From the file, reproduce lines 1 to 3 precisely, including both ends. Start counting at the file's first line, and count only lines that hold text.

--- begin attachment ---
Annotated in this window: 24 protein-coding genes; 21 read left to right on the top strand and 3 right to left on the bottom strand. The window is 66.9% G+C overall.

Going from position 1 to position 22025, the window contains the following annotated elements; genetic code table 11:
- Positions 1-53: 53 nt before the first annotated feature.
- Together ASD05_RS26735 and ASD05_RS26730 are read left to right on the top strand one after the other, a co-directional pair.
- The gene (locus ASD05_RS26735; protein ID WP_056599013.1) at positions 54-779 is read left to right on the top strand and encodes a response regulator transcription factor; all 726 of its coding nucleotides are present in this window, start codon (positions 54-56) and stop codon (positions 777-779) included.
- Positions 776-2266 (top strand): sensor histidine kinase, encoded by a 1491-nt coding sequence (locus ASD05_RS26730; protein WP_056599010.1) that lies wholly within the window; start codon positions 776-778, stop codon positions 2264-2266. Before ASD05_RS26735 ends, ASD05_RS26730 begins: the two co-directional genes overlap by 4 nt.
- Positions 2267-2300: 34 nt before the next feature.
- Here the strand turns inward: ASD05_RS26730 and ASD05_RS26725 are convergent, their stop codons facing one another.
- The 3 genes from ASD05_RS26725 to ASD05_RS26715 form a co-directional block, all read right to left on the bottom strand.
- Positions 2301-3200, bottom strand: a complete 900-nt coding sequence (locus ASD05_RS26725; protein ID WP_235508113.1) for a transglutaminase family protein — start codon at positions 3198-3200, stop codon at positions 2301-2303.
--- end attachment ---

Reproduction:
Annotated in this window: 24 protein-coding genes; 21 read left to right on the top strand and 3 right to left on the bottom strand. The window is 66.9% G+C overall.

Going from position 1 to position 22025, the window contains the following annotated elements; genetic code table 11:
- Positions 1-53: 53 nt before the first annotated feature.